4) Grandfather clause: People who could not read and owned no property were allowed to vote if their fathers or grandfathers had voted before 1867.  Of course, practically no blacks could vote before 1867, so the grandfather clause worked only for whites.

5) All-white primary elections: In the United States, there are usually two rounds of elections: first the primary, then the general.  In the primary, Republicans run against Republicans and Democrats run against Democrats.  In the general election, the winner of the Republican primary runs against the winner of the Democratic primary.  The Republican or Democrat who gets the most votes is elected.

In the South from about 1900 to about 1960, the Democratic candidates usually won. (See the exhibit Political Parties in Black and White to learn the reason for this.)  Republicans were almost never elected, especially in the Deep South.  This means that the Democratic primary election was usually the only election that mattered.  

African Americans were not allowed to vote in the Democratic primary elections.  White Democrats said the Democratic Party was a “club” and did not allow black members.  So blacks could not vote in the only elections that mattered.

6) Purges: From time to time, white officials purged the voting rolls.  That means they took people’s names off the official lists of voters. Some voters would arrive at the polls and find that they were not registered to vote. Often they could not register to vote again until after the election.  Purges more often affected blacks than whites.

7) Former prisoners: People who had gone to prison were often not allowed to vote.  Blacks were very often arrested on trumped-up charges or for minor offenses. Sometimes, white owners of mines, farms, and factories simply needed cheap labor, and prisons provided it. This law kept many more blacks from voting than whites.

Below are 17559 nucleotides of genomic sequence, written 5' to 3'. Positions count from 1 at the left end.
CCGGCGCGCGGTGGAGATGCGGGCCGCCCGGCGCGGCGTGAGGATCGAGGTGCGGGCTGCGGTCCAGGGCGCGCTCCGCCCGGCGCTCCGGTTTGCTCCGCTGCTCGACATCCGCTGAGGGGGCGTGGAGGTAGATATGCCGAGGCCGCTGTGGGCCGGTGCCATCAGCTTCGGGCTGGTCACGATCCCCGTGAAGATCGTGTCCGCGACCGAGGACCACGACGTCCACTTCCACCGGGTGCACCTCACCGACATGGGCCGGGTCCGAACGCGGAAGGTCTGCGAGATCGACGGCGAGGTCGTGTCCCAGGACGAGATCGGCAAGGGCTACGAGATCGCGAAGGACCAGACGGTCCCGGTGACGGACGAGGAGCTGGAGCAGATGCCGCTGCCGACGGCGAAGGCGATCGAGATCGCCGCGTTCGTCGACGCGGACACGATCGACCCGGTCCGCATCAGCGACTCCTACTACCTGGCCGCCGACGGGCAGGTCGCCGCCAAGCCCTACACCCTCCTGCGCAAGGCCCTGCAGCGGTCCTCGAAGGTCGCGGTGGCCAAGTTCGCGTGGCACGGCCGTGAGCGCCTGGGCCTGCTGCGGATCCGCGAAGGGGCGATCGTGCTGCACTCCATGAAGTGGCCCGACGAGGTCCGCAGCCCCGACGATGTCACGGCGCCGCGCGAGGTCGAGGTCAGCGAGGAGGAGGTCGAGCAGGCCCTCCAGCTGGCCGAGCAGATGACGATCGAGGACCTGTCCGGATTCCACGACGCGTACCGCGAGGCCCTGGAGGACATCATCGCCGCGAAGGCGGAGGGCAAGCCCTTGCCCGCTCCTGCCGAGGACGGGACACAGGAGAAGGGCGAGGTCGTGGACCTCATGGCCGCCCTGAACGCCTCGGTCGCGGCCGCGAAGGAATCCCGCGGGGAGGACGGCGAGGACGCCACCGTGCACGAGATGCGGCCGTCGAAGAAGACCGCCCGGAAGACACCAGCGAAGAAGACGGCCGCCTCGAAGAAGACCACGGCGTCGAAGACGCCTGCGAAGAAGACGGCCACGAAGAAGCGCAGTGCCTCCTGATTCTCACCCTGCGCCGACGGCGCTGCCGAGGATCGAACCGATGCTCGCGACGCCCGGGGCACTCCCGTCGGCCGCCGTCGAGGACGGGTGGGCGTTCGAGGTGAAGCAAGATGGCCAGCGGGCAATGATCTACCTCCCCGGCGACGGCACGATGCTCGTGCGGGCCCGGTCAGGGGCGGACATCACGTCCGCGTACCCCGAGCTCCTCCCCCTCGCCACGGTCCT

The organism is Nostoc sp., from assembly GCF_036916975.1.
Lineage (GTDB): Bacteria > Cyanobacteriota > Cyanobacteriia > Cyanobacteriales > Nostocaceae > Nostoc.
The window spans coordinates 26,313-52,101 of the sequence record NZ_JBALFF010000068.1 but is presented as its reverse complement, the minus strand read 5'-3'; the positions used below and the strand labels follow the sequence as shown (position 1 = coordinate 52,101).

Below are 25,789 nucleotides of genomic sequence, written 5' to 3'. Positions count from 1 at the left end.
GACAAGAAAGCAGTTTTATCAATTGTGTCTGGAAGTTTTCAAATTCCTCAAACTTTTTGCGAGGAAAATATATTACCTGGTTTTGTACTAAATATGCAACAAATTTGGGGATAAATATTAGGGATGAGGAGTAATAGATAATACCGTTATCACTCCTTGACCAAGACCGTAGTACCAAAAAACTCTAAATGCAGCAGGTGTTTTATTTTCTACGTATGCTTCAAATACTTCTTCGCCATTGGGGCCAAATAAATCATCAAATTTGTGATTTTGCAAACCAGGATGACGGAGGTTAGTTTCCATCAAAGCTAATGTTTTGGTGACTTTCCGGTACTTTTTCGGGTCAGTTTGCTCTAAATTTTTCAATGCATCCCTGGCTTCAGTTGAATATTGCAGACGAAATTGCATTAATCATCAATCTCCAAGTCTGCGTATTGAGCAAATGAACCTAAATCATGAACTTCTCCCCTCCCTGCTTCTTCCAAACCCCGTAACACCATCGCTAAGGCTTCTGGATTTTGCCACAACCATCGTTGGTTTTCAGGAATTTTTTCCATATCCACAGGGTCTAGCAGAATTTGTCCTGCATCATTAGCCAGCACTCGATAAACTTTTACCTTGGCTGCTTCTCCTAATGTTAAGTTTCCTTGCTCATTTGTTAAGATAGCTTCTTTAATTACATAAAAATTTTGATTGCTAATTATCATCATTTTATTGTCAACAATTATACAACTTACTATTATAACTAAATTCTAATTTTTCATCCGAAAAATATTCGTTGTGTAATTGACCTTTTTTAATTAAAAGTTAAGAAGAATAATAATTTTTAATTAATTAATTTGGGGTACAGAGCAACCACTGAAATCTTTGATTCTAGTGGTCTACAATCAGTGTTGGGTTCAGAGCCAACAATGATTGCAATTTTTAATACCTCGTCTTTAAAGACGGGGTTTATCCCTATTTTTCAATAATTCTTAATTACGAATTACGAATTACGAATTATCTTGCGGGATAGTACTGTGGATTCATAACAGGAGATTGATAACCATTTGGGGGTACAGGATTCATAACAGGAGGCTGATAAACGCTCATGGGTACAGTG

8) Poll taxes: In Southern states, people had to pay a tax to vote. The taxes were about $25 to $50 dollars in today’s money. Many people had extremely low incomes and could not afford this tax.  This poll tax applied to all people who wanted to vote – black and white.  There were ways for whites to get around other laws, but not around the poll tax.  Many poor whites could not vote because of the poll tax.

America’s Black Holocaust Museum

My grandmother told me that she didn’t vote until she was in her mid-30’s and married. She said that the first time she went to vote, the woman at the court house asked her “Are you a Democrat or Republican?” She said that she didn’t know which party she belonged to so she said Republican.

Later that evening, when she arrived home, my grandfather asked her, “What did you vote?” She replied, “Republican”. He said, “Fool, you ain’t no Republican. You poor and black. You a Democrat!”

LOL.

Knowing my family’s history and this country’s history has afforded me the opportunity to be enlightened, educated and free. I don’t squander the hand I was dealt and I believe in exercising my right to vote. Voting is not a job, it is my right and responsibility and considering the current state of political candidates I encourage everyone to look at it as such and cast your vote.